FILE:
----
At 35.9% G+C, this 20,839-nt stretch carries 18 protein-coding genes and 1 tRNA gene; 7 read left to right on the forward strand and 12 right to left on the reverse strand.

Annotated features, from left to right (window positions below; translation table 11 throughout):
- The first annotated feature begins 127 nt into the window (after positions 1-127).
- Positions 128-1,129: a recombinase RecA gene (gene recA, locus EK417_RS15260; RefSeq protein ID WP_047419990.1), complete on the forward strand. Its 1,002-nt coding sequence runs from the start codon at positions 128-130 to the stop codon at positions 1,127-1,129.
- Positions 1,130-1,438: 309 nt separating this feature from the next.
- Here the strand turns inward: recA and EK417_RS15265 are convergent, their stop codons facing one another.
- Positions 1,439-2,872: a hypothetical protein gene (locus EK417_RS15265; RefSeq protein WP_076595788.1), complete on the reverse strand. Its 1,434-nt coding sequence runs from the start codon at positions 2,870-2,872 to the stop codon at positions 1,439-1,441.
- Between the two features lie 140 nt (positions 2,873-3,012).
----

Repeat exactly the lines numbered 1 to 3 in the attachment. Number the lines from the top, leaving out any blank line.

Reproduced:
At 35.9% G+C, this 20,839-nt stretch carries 18 protein-coding genes and 1 tRNA gene; 7 read left to right on the forward strand and 12 right to left on the reverse strand.

Annotated features, from left to right (window positions below; translation table 11 throughout):
- The first annotated feature begins 127 nt into the window (after positions 1-127).